f18 Logo

The right to believe, to worship and witness
The right to change one’s belief or religion
The right to join together and express one’s belief

UZBEKISTAN: Imam forced to flee after freedom appeal

Imam Fazliddin Parpiyev fled Uzbekistan "for my safety" after appealing to President Mirziyoyev "as Muslims .. cannot have full freedom of religion and belief". Muslims are placed on watch lists for memorising the Koran for a state-run competition, and imams are rotated to stop them influencing congregations.

UZBEKISTAN: Fined for giving New Testament away

Police searched a woman's flat in Bukhara to seize a New Testament Shukhrat Safarov had given her. A court fined Safarov and ordered the book destroyed. The government's Religious Affairs Committee claimed that using the New Testament for "missionary purposes" is illegal.

UZBEKISTAN: "Investigations" don't stop police illegal actions

In Urgench and Namangan Region, Protestant Christians complained about police raids and house searches without warrants, as well as police pressure on individuals to sign fabricated statements. "Investigations" in both places found no police wrongdoing. Instead, church members face possible punitive measures.

UZBEKISTAN: "Illegal Christian Wahhabi activity"

Police raided Protestants enjoying a meal, searching the home without a warrant, confiscating a New Testament. Officials tried to pressure one guest to accuse the host and the pastor of holding "unauthorised religious meetings", threatening to take her two children and ordering her mother-in-law to beat her.

UZBEKISTAN: Military raids Baptists, Church ordered closed

For the first time Uzbekistan's military has raided Tashkent Baptists meeting for worship. Asked why the military were involved, officials said "it is a special operation". Police threatened Baptists they "will come every Sunday and disrupt the Church service every time until we give up and stop our activity".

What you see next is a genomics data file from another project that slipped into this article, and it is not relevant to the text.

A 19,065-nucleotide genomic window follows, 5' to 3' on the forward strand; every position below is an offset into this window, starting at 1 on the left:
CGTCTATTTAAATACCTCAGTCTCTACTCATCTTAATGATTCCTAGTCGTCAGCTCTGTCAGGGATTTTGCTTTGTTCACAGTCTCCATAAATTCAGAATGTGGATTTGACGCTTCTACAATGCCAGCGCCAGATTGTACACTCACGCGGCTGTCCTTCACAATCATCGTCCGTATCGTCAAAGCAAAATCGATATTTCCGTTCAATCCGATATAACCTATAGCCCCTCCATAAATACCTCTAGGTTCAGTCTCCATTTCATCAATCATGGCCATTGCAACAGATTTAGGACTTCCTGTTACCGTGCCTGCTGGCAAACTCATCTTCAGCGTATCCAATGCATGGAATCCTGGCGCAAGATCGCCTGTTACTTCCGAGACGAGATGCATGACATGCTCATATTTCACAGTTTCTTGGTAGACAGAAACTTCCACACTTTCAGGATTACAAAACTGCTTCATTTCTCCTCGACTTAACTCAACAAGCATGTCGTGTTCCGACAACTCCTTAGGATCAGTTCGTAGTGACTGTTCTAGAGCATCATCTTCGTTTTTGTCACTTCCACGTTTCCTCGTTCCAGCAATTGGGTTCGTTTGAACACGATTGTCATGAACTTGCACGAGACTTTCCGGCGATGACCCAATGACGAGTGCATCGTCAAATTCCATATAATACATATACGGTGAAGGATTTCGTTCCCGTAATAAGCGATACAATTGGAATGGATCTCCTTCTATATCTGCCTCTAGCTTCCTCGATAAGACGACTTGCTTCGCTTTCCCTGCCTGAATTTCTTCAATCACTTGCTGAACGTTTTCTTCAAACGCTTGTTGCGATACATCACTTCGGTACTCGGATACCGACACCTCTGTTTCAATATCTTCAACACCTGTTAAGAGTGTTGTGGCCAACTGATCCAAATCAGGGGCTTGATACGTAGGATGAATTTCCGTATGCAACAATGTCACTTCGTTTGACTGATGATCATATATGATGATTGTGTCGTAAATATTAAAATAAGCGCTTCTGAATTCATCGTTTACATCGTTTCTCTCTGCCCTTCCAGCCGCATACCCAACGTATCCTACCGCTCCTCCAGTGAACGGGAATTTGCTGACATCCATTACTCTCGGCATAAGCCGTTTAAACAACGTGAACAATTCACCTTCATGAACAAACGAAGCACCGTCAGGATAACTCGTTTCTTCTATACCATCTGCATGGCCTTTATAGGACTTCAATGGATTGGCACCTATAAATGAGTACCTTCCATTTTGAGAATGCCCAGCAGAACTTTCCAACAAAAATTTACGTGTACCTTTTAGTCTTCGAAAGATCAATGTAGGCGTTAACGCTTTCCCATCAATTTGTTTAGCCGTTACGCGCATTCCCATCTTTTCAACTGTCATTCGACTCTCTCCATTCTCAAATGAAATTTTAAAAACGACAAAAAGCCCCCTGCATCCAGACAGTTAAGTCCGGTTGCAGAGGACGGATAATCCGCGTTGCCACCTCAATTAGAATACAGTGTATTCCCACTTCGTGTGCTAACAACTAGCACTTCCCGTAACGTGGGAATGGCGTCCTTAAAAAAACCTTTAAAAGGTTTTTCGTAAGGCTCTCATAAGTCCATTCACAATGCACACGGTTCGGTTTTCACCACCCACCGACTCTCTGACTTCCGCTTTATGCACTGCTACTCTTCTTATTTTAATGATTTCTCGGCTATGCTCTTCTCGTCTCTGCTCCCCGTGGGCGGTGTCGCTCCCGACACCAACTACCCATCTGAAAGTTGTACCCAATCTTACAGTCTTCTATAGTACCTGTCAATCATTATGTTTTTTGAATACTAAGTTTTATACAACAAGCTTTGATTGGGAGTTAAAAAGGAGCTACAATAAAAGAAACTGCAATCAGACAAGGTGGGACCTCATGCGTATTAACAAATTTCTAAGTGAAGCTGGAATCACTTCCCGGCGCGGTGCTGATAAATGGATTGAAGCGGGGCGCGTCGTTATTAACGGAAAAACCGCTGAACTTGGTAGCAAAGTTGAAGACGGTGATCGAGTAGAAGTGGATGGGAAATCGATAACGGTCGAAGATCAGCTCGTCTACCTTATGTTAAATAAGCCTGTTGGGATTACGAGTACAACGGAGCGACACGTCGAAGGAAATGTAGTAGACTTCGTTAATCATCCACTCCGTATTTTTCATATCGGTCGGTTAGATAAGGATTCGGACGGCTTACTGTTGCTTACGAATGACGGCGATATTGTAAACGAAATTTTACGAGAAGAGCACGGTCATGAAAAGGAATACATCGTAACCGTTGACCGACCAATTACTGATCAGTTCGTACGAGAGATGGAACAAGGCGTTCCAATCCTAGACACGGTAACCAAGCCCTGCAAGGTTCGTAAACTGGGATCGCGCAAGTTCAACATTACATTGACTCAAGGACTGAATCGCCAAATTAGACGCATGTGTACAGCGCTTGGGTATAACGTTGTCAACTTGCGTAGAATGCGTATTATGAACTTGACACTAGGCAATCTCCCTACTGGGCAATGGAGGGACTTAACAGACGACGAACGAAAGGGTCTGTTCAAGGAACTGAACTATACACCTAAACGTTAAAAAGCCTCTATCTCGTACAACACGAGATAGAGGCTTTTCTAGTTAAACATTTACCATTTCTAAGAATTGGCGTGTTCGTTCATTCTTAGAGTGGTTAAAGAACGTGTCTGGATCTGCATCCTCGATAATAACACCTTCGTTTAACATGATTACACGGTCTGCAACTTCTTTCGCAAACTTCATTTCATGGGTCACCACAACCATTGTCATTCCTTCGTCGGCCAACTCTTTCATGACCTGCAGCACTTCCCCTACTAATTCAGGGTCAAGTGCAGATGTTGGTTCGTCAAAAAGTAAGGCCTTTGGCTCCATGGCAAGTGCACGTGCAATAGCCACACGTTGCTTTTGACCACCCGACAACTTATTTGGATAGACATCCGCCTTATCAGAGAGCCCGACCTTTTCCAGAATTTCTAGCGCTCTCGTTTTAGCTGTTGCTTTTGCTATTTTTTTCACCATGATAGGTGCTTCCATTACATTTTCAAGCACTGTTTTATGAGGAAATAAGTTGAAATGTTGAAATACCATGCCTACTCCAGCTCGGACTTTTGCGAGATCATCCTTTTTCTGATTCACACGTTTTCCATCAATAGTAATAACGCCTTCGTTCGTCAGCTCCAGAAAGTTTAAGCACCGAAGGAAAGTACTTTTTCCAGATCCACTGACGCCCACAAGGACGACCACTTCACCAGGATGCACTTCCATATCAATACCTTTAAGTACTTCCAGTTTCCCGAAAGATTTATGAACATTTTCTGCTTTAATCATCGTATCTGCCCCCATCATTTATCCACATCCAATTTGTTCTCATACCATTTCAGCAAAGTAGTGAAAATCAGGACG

UZBEKISTAN: Raids, large fines, torturers and thieves unpunished

After a 19 November raid, Protestants are threatened with prosecution for having legally-bought religious literature. Officials who in September tortured Protestants and thieves who stole property from them remain unpunished. And 16 male police officers together "humiliated and pressured" a 19-year-old female Jehovah's Witness.

UZBEKISTAN: Under-18s pressured, illegal raids, legal books confiscated

In Uzbekistan's Bukhara Region police try to stop males under 18 attending mosques. In Tashkent Region Protestants illegally detained faced police "psychological pressure" resulting in two being hospitalised. In Navoi Region, courts have ordered legally-bought books including Bibles and New Testaments to be confiscated.

UZBEKISTAN: Jailings "to intimidate all who speak about freedoms"

After police and SSS secret police raids, at least eight bloggers were jailed "to intimidate all others who want to speak about freedoms", a relative of one told Forum 18. Tashkent blogger Adkham Olimov, jailed for 15 days and fined at a midnight court hearing, had to pay for his own jailing.

UZBEKISTAN: Secret Supreme Court hearing rejects appeal

Without his participation or knowledge, Uzbekistan's Supreme Court rejected Gayrat Ziyakhojayev's appeal against his criminal conviction for sharing Muslim texts with friends. A Tashkent Region court returned a criminal case against a Jehovah's Witness couple to prosecutors. The case seeks to punish them for sharing their faith with others.

UZBEKISTAN: Criminal prosecution for sharing beliefs

Jehovah's Witnesses Yevgeni Kupayev and Natalya Kupayeva face criminal trial on 23 July for sharing their beliefs. Police acted illegally during latest arrests, and a male police officer searched the bodies of women. Officials have refused to answer Forum 18's questions about their actions.

UZBEKISTAN: More legal personality restrictions imposed

Uzbekistan has added two new restrictions for religious communities seeking legal status. Many communities are afraid to seek legal status, and if they seek it have been punished. "Give us freedom of religion and belief, [and] we will ask for registration" a Protestant told Forum 18.

UZBEKISTAN: Freed from punishment, but property ordered destroyed

Three Muslims convicted in separate criminal cases for possessing Islamic texts are seeking to have their convictions overturned. Gayrat Ziyakhojayev in Tashkent received no punishment, but his computer and phone were ordered destroyed. "I do not want to carry a criminal record," he told Forum 18.